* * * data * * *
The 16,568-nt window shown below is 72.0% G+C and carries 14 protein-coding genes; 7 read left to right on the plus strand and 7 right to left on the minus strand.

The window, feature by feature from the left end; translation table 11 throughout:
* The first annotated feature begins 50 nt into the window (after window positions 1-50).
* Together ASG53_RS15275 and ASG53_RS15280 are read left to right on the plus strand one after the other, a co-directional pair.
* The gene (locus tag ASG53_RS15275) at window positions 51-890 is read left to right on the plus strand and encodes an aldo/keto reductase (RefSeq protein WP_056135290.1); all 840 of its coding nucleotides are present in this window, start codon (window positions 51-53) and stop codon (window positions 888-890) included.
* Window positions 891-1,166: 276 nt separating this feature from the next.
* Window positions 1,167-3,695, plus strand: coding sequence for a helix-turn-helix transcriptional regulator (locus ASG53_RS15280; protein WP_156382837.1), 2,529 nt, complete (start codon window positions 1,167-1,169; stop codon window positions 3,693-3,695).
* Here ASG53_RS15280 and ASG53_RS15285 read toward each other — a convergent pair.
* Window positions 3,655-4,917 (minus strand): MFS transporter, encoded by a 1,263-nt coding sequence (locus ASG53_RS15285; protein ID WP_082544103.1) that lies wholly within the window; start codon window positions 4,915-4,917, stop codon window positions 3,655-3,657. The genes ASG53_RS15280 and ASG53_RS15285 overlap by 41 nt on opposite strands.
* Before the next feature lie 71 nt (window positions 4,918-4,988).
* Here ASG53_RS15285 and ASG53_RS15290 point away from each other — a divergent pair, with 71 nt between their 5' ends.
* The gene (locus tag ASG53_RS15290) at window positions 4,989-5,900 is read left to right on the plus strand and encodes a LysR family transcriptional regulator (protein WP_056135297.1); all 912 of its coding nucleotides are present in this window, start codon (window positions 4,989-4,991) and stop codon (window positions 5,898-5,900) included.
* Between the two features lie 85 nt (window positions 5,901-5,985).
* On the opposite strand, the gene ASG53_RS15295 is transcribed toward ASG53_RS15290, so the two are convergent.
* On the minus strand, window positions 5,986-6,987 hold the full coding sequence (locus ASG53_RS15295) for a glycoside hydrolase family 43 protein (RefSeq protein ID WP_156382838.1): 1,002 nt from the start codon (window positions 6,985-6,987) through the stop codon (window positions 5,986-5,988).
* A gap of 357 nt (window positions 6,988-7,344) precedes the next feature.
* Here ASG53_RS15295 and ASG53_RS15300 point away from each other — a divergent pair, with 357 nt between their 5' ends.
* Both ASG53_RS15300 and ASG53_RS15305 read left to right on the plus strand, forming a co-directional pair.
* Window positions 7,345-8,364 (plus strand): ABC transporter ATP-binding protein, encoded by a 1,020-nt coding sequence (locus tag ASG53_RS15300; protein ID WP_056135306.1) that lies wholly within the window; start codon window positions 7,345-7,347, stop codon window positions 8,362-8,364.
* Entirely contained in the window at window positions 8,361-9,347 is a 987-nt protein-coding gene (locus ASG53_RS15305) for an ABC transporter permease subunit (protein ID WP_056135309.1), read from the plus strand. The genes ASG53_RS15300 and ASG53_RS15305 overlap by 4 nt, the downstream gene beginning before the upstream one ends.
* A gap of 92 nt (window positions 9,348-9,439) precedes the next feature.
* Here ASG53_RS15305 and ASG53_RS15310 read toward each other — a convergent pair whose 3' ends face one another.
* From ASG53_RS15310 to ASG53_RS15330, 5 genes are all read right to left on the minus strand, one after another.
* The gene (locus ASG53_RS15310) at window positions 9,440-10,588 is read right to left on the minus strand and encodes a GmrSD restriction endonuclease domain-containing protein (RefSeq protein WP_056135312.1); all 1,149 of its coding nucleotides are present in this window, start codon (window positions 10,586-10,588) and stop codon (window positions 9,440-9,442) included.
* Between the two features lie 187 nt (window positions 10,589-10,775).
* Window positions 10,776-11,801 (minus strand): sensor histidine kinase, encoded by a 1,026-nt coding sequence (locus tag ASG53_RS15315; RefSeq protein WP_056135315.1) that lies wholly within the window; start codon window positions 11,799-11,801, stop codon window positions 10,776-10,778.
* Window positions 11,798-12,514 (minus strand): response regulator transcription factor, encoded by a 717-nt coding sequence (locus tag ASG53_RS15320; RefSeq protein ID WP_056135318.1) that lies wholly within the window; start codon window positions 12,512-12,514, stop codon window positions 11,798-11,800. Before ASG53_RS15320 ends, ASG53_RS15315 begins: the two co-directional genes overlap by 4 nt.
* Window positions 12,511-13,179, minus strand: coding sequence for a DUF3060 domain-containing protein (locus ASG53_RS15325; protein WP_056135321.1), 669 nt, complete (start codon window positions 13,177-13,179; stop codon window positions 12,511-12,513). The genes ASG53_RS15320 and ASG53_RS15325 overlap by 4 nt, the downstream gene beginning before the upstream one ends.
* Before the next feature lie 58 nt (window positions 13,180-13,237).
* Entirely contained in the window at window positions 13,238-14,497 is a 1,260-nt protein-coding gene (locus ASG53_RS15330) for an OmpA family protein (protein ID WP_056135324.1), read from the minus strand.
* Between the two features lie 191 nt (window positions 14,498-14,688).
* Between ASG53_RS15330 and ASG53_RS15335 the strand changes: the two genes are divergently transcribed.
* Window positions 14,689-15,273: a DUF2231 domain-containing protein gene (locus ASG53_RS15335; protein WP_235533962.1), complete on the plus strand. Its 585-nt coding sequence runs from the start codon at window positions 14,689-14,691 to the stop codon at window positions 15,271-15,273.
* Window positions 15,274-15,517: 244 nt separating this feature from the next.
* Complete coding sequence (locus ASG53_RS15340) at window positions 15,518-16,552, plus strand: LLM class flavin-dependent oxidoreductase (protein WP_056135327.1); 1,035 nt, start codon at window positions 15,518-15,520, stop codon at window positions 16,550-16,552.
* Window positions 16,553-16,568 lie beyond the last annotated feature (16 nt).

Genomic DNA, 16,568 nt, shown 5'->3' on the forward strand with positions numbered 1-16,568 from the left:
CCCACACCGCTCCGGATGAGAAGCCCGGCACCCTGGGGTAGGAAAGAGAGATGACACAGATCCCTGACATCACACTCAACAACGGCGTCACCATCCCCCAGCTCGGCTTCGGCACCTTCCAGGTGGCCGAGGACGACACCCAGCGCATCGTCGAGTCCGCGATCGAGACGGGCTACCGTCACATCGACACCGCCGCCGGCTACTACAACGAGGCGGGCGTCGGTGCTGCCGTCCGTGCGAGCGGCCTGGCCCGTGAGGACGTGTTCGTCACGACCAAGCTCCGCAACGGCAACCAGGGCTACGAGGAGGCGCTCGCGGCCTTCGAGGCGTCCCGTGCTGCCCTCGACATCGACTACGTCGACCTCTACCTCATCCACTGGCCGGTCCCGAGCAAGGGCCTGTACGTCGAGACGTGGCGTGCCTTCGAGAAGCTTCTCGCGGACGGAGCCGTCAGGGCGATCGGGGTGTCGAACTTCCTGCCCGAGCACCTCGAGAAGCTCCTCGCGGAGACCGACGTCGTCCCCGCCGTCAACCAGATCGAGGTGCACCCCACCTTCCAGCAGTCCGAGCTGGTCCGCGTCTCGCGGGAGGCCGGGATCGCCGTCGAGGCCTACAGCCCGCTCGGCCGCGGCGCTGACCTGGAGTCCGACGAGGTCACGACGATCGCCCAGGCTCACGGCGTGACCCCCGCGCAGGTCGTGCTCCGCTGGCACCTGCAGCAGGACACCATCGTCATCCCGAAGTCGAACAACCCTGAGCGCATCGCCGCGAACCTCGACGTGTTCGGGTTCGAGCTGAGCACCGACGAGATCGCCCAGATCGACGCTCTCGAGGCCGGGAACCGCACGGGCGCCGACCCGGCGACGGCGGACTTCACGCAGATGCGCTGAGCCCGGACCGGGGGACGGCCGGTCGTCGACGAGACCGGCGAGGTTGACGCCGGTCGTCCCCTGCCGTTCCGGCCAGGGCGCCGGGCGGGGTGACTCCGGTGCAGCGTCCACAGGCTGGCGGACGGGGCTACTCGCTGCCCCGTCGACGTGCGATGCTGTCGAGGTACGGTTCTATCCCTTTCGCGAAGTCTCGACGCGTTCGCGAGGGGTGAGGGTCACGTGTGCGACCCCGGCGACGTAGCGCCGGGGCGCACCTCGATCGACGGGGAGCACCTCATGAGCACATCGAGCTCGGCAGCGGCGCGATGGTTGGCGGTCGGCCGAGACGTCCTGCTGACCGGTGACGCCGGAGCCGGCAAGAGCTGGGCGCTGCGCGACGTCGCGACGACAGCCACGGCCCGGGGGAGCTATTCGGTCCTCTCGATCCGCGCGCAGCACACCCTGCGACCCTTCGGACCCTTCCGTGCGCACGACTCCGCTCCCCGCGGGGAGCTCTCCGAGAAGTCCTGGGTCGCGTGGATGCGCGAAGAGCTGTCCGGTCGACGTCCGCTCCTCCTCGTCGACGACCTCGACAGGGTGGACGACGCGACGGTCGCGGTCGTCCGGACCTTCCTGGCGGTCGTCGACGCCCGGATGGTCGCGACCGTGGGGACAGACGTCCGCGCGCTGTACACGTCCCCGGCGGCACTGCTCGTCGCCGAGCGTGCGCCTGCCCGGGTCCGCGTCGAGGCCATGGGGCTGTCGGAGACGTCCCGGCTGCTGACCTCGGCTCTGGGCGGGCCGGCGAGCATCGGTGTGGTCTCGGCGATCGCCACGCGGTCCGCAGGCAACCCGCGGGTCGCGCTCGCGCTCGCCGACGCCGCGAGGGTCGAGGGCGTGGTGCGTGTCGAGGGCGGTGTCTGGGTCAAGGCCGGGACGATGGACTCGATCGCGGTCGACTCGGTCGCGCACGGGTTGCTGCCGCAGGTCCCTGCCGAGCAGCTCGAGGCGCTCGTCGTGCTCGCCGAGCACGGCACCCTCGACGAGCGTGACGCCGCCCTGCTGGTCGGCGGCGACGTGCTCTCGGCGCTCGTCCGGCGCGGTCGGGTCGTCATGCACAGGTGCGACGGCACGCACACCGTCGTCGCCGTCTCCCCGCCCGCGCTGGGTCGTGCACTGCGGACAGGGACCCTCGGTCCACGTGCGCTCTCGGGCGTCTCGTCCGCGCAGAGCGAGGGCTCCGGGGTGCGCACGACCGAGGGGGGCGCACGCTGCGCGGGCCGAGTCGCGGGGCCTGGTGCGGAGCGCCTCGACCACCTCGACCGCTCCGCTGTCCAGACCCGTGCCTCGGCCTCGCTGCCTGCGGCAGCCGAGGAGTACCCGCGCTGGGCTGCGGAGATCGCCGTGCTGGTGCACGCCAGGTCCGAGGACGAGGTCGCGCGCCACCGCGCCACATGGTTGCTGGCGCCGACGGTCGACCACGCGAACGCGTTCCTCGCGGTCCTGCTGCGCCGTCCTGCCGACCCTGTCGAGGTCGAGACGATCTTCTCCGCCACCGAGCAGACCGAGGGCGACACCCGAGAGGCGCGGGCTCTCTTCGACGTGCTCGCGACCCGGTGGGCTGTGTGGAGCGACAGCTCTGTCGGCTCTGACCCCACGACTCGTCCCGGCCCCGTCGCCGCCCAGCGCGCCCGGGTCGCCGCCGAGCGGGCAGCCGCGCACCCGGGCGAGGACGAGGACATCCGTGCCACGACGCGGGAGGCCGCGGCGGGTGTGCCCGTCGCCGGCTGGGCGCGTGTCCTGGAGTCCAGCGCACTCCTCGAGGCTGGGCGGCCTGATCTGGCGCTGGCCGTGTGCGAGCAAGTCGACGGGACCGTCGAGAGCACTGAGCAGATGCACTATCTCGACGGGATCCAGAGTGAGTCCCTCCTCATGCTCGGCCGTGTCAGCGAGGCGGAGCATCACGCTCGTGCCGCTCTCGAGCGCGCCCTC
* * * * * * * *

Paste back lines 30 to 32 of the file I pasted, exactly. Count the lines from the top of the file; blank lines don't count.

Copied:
* Entirely contained in the window at window positions 13,238-14,497 is a 1,260-nt protein-coding gene (locus ASG53_RS15330) for an OmpA family protein (protein ID WP_056135324.1), read from the minus strand.
* Between the two features lie 191 nt (window positions 14,498-14,688).
* Between ASG53_RS15330 and ASG53_RS15335 the strand changes: the two genes are divergently transcribed.